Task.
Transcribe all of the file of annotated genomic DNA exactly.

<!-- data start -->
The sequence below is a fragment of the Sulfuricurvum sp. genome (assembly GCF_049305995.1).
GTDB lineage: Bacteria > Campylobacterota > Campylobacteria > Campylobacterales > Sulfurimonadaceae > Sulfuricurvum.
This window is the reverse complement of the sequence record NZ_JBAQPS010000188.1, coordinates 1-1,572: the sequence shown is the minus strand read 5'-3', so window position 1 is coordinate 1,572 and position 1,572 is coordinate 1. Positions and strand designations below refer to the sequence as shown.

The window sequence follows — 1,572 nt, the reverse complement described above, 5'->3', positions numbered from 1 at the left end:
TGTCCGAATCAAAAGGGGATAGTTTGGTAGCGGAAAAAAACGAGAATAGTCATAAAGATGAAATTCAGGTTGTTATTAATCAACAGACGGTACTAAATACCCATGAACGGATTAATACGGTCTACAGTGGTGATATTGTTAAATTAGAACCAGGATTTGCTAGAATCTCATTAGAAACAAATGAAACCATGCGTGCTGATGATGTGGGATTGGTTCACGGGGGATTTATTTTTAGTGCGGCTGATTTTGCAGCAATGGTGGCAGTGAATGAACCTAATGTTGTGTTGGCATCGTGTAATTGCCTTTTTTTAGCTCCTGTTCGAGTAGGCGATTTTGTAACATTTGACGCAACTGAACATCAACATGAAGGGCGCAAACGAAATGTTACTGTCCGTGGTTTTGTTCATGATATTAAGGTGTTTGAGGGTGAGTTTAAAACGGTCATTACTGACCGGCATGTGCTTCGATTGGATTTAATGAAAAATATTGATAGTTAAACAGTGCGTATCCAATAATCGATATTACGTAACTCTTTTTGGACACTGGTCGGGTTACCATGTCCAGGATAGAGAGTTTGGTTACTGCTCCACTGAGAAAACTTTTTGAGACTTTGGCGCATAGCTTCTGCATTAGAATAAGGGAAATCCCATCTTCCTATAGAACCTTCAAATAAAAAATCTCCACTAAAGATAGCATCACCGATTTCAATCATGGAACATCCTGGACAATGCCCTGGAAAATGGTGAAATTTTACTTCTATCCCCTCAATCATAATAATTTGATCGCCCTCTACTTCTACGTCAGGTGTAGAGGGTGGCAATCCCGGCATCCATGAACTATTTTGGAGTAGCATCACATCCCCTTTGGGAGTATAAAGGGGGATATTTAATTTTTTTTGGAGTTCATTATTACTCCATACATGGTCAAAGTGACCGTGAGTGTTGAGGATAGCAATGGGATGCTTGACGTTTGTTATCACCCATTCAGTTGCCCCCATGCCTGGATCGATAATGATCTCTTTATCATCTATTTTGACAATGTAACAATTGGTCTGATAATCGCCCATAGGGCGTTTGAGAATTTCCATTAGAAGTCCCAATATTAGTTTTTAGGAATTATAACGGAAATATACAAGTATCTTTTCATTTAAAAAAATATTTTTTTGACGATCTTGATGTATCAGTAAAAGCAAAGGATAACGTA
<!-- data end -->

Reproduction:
The sequence below is a fragment of the Sulfuricurvum sp. genome (assembly GCF_049305995.1).
GTDB lineage: Bacteria > Campylobacterota > Campylobacteria > Campylobacterales > Sulfurimonadaceae > Sulfuricurvum.
This window is the reverse complement of the sequence record NZ_JBAQPS010000188.1, coordinates 1-1,572: the sequence shown is the minus strand read 5'-3', so window position 1 is coordinate 1,572 and position 1,572 is coordinate 1. Positions and strand designations below refer to the sequence as shown.

The window sequence follows — 1,572 nt, the reverse complement described above, 5'->3', positions numbered from 1 at the left end:
TGTCCGAATCAAAAGGGGATAGTTTGGTAGCGGAAAAAAACGAGAATAGTCATAAAGATGAAATTCAGGTTGTTATTAATCAACAGACGGTACTAAATACCCATGAACGGATTAATACGGTCTACAGTGGTGATATTGTTAAATTAGAACCAGGATTTGCTAGAATCTCATTAGAAACAAATGAAACCATGCGTGCTGATGATGTGGGATTGGTTCACGGGGGATTTATTTTTAGTGCGGCTGATTTTGCAGCAATGGTGGCAGTGAATGAACCTAATGTTGTGTTGGCATCGTGTAATTGCCTTTTTTTAGCTCCTGTTCGAGTAGGCGATTTTGTAACATTTGACGCAACTGAACATCAACATGAAGGGCGCAAACGAAATGTTACTGTCCGTGGTTTTGTTCATGATATTAAGGTGTTTGAGGGTGAGTTTAAAACGGTCATTACTGACCGGCATGTGCTTCGATTGGATTTAATGAAAAATATTGATAGTTAAACAGTGCGTATCCAATAATCGATATTACGTAACTCTTTTTGGACACTGGTCGGGTTACCATGTCCAGGATAGAGAGTTTGGTTACTGCTCCACTGAGAAAACTTTTTGAGACTTTGGCGCATAGCTTCTGCATTAGAATAAGGGAAATCCCATCTTCCTATAGAACCTTCAAATAAAAAATCTCCACTAAAGATAGCATCACCGATTTCAATCATGGAACATCCTGGACAATGCCCTGGAAAATGGTGAAATTTTACTTCTATCCCCTCAATCATAATAATTTGATCGCCCTCTACTTCTACGTCAGGTGTAGAGGGTGGCAATCCCGGCATCCATGAACTATTTTGGAGTAGCATCACATCCCCTTTGGGAGTATAAAGGGGGATATTTAATTTTTTTTGGAGTTCATTATTACTCCATACATGGTCAAAGTGACCGTGAGTGTTGAGGATAGCAATGGGATGCTTGACGTTTGTTATCACCCATTCAGTTGCCCCCATGCCTGGATCGATAATGATCTCTTTATCATCTATTTTGACAATGTAACAATTGGTCTGATAATCGCCCATAGGGCGTTTGAGAATTTCCATTAGAAGTCCCAATATTAGTTTTTAGGAATTATAACGGAAATATACAAGTATCTTTTCATTTAAAAAAATATTTTTTTGACGATCTTGATGTATCAGTAAAAGCAAAGGATAACGTA